Your conspiratorial wink
seeks my complicit nod.
A pact, an inside joke
among us privileged.
What’s the punch line today?
Racism? Xenophobia? Homophobia?
Today the tacit agreement ends.
I will look you in the eye – unflinchingly –
and say, “No more!”
Straight. Into. The. Mirror.
dVerse Quadrille #68: Wink
Glass Ballot Box circa 1884, Smithsonian Institute, public domain photo
As we near the midterm elections in the US, it is becoming clearer and clearer that voter suppression is alive and well in 2018. When voting at the polls, make sure you know your rights.
Acme voting machine circa 1880, Smithsonian Institute, public domain photo
Here are some important takeaways from a CNN online article found here:
If you are told you cannot vote
ask poll workers to check surrounding systems for your name.
ask to sign an affidavit swearing your eligibility.
ask for a provisional ballot and follow up later to make sure it’s counted.
if you are denied or feel intimidated, report the incident to any poll workers present, AND
report the incident to local officials or the Department of Justice Voting Rights hotline*
Metal ballot box circa 1936, Smithsonian Institute, public domain photo
Phone Numbers that may be useful:
Election Protection Hotline: 1-866-OUR-VOTE
Election Hotline (en español): 1-888-VE-Y-VOTA
*US Department of Justice Voting Rights Hotline: 1-800-253-3931
The information above is taken from the CNN article “Here’s what to do if you’re turned away at the polls.“
Once upon a stormy night,
it was a dark and dreary time.
Did you hear the one about…
You’re not going to believe this rhyme.
It all begins on Halloween,
this scary tale I’ve yet to weave.
I do not know the ending yet;
it took so long, the start to leave.
I’m sure there’re bats and witch’s brew,
lightning crackling in the sky,
the mournful howls of shrouded souls,
an icy breeze when ghosts glide by.
Something frightening will occur,
a horrid nightmare come to life.
We must escape impending doom.
A curse? a ghoul? a bloodied knife?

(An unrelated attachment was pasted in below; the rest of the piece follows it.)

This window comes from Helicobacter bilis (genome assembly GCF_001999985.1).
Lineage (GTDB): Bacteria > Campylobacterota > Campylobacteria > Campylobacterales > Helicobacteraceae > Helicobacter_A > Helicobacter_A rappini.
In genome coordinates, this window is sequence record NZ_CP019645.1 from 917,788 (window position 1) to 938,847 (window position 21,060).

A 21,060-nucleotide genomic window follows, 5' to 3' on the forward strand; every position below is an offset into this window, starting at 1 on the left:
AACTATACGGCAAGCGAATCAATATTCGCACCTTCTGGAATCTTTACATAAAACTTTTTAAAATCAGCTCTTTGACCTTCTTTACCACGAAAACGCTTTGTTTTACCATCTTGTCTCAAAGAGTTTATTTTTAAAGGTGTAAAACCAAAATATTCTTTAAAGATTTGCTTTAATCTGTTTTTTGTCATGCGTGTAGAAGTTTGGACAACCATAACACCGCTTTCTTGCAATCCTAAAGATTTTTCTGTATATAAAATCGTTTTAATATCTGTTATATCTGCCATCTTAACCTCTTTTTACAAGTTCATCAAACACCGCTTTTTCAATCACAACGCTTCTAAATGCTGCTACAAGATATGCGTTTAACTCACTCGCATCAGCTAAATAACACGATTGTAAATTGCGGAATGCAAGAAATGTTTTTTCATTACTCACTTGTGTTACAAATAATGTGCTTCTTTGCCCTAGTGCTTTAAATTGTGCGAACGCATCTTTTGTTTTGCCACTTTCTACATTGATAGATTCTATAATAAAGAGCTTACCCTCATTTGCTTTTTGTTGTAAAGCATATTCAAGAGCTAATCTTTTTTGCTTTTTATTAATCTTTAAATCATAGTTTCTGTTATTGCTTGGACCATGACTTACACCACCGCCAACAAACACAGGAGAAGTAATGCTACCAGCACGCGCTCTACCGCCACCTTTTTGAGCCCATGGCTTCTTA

Though terror strikes, Good will prevail.
Ghosts disappear with dawn’s first light.
We’ll be forewarned of danger still
in shadows deep on stormy nights.
And so it ends, as all tales do.
The rest is history as they say.
We all live happily ever more.
We live to fight another day.
The details of this scary tale —
as sketchy as they seem to be —
are yours to conjure in your mind
and fill the blanks in as you please.
If any moral lies herein,
I leave that point for you to hone.
The yarns I spin unravel fast.
Collect the threads and weave your own.
I don’t know when the original hardwood flooring was covered with carpet. Times change. Tastes change. A beautiful, gleaming oak floor in the mid-fifties came – over time – to be seen as an outdated, cold, hard to maintain surface. Carpets – with so many shades and textures to choose from, so warm to the feet on cold mornings, so… modern! – were slapped down right over the top of the oak floors. Adding insult to injury, no one even bothered to use drop cloths when they spray-textured and painted the walls before laying the carpet.
Times change. Tastes change. When I discovered the oak floor beneath the tacky, cheap, outdated carpet, I was delighted! Scratches, minor water stains, tack and staple holes give it charm and character to my eye. I will not revive it to its pristine 1955 condition. I will clean it up and let it blend in with the industrial chic vibe of other rooms in the house.
Times change. Tastes change. A new homeowner will come along some day. They won’t see the hardwood floors as the treasure that I do. They’ll likely wonder why I exposed the cold, outdated eyesore of distressed wood flooring. They’ll cover it with god-only-knows what. Hopefully, as the transition from trend to trend and back again continues, the stalwart wood will at least be given the courtesy of a drop cloth. Is that too much to ask?
autumn turns to fall
transitioning to itself
changed yet unchanging
Haibun Monday – Transitions
“You’re early!” she complains.
“Better early than late, right?” I smile.
“Better early than never, I suppose.”
I’m not so sure.
Too late for never, though.
“I’ll go,” I say.
She scowls. “And come back when?”
Never say never, I’m reminded.
“Soon,” I lie.
dVerse Quadrille prompt #67 – early